"Harris Yulin directed, and he did a truly wonderful job, just even imagining its journey, which I thought was extraordinary. It's been 50 years, and Horton started with many larges sets and a three-act play. And they discussed making it one act with no intermission. They made some cuts, and they were able to do that."

The major change came at the end of the first act.

"At the end of that time in the apartment," says Smith, "when Jessie Mae has gone off to the coffee shop, Carrie has already packed her bag and was ready to go. I had the suitcase, and I was going to go out the door at the back of the set. But there was a reason to move forward, which is to look out the window [to see Jessie Mae]. And then the whole set starts to move. When that happened the first time, the rocking chair started to rock. So we had to do something about that. I said, 'I think I can just hold onto it.' And I moved downstage and did that. Now the whole Act One apartment disappears, and the bus station begins to accumulate on stage. And I take one step, and I am in the bus station."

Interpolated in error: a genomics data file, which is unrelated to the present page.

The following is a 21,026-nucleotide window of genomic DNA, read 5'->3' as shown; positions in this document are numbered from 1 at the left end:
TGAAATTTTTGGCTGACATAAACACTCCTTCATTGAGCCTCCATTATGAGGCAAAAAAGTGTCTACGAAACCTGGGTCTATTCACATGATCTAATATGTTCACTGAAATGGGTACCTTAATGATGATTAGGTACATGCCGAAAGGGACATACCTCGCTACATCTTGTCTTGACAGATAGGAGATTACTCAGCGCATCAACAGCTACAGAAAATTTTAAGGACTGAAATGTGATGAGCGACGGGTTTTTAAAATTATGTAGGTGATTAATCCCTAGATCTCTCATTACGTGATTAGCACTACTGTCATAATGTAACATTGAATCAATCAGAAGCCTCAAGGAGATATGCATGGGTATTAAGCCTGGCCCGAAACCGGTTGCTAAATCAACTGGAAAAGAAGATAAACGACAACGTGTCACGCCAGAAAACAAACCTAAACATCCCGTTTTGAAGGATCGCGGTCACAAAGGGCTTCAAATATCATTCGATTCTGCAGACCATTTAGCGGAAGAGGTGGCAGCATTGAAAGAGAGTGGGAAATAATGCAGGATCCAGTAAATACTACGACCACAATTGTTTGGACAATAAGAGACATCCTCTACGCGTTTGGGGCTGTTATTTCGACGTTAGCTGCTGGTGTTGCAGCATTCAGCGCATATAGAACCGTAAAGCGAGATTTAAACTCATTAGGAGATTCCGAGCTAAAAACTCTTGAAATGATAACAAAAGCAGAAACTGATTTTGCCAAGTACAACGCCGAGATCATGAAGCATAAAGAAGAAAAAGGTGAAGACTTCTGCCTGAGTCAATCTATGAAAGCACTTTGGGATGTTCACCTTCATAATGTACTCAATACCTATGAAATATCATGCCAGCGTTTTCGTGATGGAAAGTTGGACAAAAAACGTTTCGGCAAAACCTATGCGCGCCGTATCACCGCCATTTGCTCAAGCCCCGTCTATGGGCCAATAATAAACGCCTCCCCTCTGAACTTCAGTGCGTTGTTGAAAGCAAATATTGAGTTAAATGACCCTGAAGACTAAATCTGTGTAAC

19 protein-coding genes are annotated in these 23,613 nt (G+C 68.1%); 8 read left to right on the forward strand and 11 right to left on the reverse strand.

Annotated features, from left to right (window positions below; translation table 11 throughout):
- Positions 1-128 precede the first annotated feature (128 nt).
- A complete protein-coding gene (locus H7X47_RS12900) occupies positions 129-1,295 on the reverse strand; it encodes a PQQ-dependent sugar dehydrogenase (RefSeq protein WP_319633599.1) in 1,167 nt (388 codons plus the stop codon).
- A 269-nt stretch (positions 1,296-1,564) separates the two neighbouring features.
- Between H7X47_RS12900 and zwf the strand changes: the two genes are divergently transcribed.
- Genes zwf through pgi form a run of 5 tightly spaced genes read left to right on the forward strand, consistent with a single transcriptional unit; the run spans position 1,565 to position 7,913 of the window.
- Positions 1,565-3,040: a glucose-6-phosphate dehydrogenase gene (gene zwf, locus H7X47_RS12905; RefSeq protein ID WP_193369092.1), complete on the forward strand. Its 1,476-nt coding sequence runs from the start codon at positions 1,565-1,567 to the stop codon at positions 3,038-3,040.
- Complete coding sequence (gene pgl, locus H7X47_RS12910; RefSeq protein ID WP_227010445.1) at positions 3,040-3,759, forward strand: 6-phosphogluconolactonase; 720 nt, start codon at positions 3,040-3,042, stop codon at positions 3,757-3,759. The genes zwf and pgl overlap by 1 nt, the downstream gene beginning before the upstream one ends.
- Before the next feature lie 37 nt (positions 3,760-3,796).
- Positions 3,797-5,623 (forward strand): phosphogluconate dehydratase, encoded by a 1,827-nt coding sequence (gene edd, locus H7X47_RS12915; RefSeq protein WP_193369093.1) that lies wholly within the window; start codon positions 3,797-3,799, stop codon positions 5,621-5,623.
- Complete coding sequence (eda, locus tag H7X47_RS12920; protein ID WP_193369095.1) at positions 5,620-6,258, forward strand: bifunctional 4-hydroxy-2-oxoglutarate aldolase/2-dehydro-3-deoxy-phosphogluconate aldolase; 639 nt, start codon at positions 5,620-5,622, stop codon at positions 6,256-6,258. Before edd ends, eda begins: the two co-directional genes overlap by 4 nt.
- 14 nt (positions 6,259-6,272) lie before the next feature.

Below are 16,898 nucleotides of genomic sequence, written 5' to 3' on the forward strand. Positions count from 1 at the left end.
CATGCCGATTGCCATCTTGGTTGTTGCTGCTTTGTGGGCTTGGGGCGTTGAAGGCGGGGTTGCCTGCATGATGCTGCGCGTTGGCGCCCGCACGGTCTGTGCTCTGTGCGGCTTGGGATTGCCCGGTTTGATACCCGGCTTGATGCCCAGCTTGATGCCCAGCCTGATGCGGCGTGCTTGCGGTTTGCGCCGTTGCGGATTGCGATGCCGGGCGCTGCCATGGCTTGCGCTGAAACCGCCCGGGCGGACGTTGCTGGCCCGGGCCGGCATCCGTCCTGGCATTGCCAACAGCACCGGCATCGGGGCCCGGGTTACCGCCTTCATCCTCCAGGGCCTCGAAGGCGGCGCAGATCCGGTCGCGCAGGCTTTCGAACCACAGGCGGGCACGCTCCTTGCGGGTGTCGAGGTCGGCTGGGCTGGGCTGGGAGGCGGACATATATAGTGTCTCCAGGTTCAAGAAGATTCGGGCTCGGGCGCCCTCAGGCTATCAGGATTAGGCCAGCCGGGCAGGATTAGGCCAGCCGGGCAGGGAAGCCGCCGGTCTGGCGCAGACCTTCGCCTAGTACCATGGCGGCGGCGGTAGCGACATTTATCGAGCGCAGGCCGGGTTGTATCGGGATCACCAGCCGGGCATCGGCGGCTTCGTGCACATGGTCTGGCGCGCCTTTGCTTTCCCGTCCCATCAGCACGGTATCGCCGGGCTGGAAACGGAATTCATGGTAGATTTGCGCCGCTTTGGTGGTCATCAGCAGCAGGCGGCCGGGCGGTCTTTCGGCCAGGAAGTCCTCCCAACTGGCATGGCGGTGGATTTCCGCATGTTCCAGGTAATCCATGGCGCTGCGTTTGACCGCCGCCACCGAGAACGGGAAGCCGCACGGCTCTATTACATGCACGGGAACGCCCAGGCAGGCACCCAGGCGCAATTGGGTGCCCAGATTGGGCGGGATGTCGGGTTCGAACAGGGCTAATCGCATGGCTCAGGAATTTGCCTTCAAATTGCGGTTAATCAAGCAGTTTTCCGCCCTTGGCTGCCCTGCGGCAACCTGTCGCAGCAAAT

Most satisfying.

In addition to tightening the play, she explains, it added a dimension: "It's almost as though she invents the trip. Every time the scene changes—there must be six or seven of them—[the setting] just moved away and re-formed."

Making Trip to Bountiful a one-act play is bigger deal than it might seem: It improved the play. And while Foote was always recognized as an excellent playwright and screenwriter, his reworking of Trip to Bountiful and, later, the plays that comprise The Orphans' Home Cycle, as well as a re-worked version of The Old Friends which also starred Smith, all helped to elevate Foote's reputation so that he is now in the conversation as one of the best U.S. dramatists.